Protocols for Cambodian business meetings

I have learned a lot about business protocols by watching Savong in meetings.

I have learned a lot about business protocols by watching Savong in meetings.

When dealing with a business or an NGO, westerners like me sooner or later get involved in a business meeting, and here some of the pronounced cultural differences between western and Khmer approaches are seen. I’m used to business meetings that are positively aggressive – lively interchanges between competing viewpoints where the players are smart, vocal and – despite their differences – good humoured.

Well park that liveliness at the door. In Cambodia meetings are likely to be quite formal with words of greeting from the Chairman, followed by what I’d describe as a fairly solemn discussion of the items in question. There are no interjections, and staff may seem to be avoiding eye-contact. At this point the westerner is wondering: what’s going on here?

In truth, a lot of the meeting may occur in the subtext – in the things not said – and in the silences. In this situation I need to turn on my interpretative radar on full: reading the non-verbal signals. And I need to shut up as well. Let the silence do some of the talking.

By and large there is far less of the snappy exchange and quick decision making – and more deference to authority. The task is not to find which way a quick majority will go for – but rather to interrogate the issue and reach a consensus that everyone can live with.

My advice is to slow down, be gracious and to do as a good friend Steve Burns always advised: “Two ears, one mouth – use them in that proportion.”

These pieces of advice are from the comprehensive visitor guide http://www.angkorvisitor.com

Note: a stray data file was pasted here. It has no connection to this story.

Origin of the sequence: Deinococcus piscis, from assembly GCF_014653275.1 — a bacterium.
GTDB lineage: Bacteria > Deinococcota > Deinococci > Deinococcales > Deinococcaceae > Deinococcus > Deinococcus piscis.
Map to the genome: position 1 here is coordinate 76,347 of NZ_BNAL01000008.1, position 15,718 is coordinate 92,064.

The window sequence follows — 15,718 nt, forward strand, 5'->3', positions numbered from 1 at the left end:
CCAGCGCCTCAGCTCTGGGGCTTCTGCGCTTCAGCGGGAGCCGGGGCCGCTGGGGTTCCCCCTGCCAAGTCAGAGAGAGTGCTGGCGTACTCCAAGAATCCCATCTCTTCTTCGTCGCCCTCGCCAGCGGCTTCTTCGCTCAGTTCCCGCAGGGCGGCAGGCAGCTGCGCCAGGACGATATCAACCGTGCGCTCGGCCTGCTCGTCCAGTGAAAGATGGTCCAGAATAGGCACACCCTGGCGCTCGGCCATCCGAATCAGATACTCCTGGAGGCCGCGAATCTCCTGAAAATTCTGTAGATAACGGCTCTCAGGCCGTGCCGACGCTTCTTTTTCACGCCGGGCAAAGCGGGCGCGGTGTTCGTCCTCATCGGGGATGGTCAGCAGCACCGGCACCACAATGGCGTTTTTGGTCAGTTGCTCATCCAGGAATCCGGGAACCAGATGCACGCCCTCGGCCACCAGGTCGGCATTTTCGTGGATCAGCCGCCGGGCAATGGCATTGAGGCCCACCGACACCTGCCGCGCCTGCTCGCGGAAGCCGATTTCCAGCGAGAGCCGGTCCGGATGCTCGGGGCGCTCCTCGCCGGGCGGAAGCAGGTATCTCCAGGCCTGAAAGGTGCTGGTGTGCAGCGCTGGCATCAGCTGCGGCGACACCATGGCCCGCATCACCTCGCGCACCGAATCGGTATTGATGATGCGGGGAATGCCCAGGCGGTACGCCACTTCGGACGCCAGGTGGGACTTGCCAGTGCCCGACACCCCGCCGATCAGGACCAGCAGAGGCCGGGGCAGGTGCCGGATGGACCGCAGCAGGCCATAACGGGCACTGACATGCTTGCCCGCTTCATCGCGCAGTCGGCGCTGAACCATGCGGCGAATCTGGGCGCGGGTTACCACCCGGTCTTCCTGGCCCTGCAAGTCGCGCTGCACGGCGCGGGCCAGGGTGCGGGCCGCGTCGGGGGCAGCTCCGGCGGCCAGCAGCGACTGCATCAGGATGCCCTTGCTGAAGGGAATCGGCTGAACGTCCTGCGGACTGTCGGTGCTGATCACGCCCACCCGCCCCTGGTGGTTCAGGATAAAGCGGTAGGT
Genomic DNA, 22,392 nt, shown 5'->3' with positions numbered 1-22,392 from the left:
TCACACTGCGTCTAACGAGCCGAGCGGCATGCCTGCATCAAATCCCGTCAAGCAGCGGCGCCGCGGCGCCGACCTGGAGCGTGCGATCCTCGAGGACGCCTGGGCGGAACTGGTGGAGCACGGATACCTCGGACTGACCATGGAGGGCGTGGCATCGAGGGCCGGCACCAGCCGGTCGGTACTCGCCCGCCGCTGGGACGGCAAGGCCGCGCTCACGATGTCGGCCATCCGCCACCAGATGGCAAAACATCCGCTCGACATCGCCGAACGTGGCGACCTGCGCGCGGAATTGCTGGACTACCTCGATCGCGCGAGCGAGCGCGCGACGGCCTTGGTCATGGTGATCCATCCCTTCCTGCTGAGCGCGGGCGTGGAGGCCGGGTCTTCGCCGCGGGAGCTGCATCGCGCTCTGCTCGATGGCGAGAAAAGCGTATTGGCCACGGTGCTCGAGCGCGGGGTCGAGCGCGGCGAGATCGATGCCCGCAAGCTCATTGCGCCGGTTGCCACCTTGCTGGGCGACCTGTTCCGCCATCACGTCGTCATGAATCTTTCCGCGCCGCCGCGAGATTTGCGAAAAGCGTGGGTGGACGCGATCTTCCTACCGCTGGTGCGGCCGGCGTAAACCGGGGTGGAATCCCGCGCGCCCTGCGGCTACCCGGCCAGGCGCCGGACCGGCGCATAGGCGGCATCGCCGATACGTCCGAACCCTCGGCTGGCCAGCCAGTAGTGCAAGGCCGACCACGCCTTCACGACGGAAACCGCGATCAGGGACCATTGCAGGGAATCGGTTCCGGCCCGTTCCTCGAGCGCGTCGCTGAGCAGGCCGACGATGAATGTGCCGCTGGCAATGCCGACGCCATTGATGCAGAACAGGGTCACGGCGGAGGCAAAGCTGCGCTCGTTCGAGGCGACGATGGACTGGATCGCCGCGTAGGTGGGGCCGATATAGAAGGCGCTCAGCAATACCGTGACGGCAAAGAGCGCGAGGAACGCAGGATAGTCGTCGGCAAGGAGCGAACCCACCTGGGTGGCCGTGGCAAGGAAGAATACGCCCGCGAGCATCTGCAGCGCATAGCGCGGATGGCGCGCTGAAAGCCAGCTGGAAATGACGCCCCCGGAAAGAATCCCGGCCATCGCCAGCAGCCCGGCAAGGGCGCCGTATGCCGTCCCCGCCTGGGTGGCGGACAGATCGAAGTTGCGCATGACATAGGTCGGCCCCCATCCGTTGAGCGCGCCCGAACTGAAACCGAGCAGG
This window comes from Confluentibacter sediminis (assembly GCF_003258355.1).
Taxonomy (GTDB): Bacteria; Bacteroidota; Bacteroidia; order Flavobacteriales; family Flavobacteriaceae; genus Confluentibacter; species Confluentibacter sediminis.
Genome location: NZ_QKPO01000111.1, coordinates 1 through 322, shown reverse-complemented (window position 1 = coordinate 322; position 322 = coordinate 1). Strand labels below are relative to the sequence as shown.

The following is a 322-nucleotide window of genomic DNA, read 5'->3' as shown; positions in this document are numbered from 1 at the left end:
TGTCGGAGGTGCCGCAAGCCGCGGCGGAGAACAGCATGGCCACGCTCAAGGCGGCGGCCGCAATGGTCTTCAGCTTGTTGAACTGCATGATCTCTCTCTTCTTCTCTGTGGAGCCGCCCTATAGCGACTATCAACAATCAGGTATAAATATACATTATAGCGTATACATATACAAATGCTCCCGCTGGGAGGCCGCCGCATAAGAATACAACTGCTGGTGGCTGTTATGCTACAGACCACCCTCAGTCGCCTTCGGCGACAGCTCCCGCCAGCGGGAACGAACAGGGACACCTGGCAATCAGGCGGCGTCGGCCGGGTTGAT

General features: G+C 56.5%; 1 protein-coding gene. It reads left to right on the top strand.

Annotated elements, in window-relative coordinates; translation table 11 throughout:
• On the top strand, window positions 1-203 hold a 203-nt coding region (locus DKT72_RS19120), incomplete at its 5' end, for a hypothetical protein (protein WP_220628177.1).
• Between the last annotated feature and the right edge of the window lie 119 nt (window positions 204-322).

• Meetings do not stick to any schedule or agenda.
  • Issues may be tackled separately and altogether if need be – once an issue has seemingly been resolved it may later be addressed again.
  • Meetings will continue until the attendees feel everything has been satisfactorily covered.
  • Building a relationship on mutual trust is crucial so initially time should be invested in getting to know your counterparts.
  • Small talk should always be employed at the beginning of meetings.
  • Cambodians are very indirect communicators so some reading between the lines is a necessary skill.
  • They will always consider the implications of making statements or using particular words especially if it involves anything negative as this draws in the issue of face.
  • In fact if Cambodians disagree with someone they would rather remain silent than make any comment.
  • If they disagree with an idea, they generally remain silent.
  • If unsure about statements be sure to double check.
  • Cambodians prefer ideas to be brought forward in a gentle way and to wait for others to respond.
  • Pushy, pressured or boastful communication styles are a real turn-off.
  • Punctuality is important. Arriving late shows a lack of respect for the person with whom you are meeting.
  • Non-verbal behavior is just as important to be aware of. For example, smiling in Cambodia is situational and can have many meanings; it may mean a person does not understand what has been said, they are nervous or even irritated.
  • Showing emotions is considered a negative behaviour. Anger, impatience or frustration should be hidden as it would lead to a loss of face and is considered a sign of weakness as well as poor manners.
  • Modesty and humility are emphasized in the culture, so compliments and praise are generally responded to by a deprecating comment.
  • It is a good idea not to speak with bravado, which may be interpreted as boasting.
  • Avoid prolonged eye contact.
  • Be sure to speak clearly, slowly and to avoid use of slang, adages and colloquial sayings.

More on customs and protocols:

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